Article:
169. Eriogonum brachypodum Torrey & A. Gray, Proc. Amer. Acad. Arts. 8: 180. 1870.
Parry's wild buckwheat
Eriogonum deflexum Torrey subsp. brachypodum (Torrey & A. Gray) S. Stokes; E. deflexum var. brachypodum (Torrey & A. Gray) Munz; E. deflexum subsp. parryi (A. Gray) S. Stokes; E. parryi A. Gray
Herbs, spreading, annual, 0.5-4 dm, glandular, greenish. Stems: caudex absent; aerial flowering stems erect, solid, not fistulose, 0.2-0.7 dm, glandular. Leaves basal; petiole 1-4 cm, tomentose; blade orbiculate to cordate, 1-3(-5) × (1.5-)2-5 (5.5) cm, densely white-tomentose abaxially, less so to subglabrous and green adaxially, margins usually smooth. Inflorescences cymose, open to rather diffuse, often flat-topped, 3-40 × 3-100 cm; branches glandular; bracts scalelike, 1-3 × 0.5-1.5 mm. Peduncles absent or deflexed, straight, stoutish, 0.1-1.5 cm, glandular. Involucres turbinate to campanulate, 1-2.5 × 1.5-2.5 mm, glandular; teeth 5, erect, 0.3-1 mm. Flowers 1-2.5 mm; perianth white with greenish or reddish midribs, becoming reddish, glabrous; tepals dimorphic, those of outer whorl ovate to oblong and often auriculate proximally, those of inner whorl usually lanceolate; stamens included to exserted, 1.5-2.5 mm; filaments glabrous or pilose proximally. Achenes brown to black, lenticular to 3-gonous, 1.5-2 mm, glabrous. 2n = 40.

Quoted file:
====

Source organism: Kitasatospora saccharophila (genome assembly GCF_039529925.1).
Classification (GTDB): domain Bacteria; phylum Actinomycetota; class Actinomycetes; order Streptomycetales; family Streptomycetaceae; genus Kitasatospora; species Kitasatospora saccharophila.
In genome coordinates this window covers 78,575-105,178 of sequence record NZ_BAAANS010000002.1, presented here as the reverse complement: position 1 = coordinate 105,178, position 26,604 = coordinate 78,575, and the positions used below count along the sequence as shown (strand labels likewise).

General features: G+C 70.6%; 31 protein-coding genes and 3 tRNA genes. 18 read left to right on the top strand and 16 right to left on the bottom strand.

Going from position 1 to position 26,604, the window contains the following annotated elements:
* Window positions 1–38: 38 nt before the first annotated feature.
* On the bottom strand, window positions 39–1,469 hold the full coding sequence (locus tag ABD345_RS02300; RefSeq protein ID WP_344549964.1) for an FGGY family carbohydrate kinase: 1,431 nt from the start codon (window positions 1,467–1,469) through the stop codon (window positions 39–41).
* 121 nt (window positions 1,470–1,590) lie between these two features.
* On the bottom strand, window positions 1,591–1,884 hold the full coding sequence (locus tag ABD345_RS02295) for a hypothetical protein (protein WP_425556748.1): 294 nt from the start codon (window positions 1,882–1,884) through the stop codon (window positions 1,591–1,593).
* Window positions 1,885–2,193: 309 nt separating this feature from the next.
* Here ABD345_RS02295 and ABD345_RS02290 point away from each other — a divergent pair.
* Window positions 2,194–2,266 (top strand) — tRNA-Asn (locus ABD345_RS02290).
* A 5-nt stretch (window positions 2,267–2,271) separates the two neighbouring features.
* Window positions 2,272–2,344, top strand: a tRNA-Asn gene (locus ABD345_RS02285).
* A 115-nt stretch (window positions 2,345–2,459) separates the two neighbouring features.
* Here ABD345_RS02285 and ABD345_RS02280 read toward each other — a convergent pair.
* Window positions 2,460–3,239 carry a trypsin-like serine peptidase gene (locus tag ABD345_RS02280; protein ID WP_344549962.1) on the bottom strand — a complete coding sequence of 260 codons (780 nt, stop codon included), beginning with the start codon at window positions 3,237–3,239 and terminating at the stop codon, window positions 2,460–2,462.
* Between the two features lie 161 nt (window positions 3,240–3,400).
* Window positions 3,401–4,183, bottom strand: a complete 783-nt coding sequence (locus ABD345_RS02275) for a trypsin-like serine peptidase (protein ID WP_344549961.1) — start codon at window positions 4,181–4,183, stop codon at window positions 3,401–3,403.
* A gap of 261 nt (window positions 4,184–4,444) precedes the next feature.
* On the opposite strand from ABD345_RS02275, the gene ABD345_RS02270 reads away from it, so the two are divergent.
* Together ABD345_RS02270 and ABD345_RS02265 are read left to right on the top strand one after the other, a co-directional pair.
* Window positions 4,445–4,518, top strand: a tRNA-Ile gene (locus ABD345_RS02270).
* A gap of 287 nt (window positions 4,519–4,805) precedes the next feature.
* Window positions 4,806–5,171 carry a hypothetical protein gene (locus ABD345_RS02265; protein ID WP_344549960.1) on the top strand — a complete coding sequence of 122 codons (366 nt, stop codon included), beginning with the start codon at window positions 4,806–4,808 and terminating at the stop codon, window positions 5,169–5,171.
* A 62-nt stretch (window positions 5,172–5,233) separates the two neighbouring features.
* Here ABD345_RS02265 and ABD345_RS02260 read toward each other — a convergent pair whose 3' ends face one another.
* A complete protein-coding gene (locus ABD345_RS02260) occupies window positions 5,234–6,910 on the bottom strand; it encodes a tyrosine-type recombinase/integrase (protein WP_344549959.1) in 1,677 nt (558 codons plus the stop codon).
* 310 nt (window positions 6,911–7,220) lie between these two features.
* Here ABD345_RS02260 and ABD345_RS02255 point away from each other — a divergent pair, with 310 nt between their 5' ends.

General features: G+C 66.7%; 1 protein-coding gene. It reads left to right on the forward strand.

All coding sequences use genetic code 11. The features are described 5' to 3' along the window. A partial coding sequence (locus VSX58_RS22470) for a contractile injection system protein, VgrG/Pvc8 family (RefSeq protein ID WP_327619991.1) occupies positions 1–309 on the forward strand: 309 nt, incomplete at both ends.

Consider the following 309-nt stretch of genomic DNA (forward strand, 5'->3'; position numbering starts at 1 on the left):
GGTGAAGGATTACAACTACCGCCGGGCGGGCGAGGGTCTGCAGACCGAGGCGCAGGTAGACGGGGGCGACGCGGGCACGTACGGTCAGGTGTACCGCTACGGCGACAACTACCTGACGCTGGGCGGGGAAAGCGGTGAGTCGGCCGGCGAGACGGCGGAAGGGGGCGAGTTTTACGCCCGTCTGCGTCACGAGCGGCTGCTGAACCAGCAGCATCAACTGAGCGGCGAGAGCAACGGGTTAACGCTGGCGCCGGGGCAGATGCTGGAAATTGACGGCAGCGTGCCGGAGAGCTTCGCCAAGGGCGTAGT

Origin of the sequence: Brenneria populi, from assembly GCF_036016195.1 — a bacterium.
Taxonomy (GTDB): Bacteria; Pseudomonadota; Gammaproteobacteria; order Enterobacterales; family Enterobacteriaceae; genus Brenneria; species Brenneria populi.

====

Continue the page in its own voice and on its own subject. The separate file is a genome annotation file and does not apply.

Flowering year-round. Sandy to gravelly washes, flats, and slopes, saltbush, creosote bush, greasewood, mesquite, blackbrush, and sagebrush communities, pinyon-juniper woodlands; 100-2300 m; Ariz., Calif., Nev., Utah.
Eriogonum brachypodum is variable in overall shape, peduncle length, and shape and size of involucres and flowers. Spreading plants with longish peduncles and narrow involucres occur in southwestern Utah and adjacent portions of Nevada and Arizona; this is the “parryi” phase of the species. Typical E. brachypodum is low and flat-topped, with the inflorescence up to 10 dm across. The involucres are usually sessile and campanulate rather than turbinate. The two phases intergrade completely and a taxonomic distinction is not warranted. Dried plants of the typical phase often are used as decorations.
The species is common and even weedy in places. It occurs from Churchill and Pershing counties, Nevada, south through Mono and Inyo counties to eastern Kern and San Bernardino counties, California, then eastward through Nevada (Clark, Esmeralda, Lincoln, Mineral, and Nye counties) into southwestern Utah (Beaver and Washington counties) and northwestern Arizona (Mohave County). It is much more common in the Mojave Desert than in the Great Basin.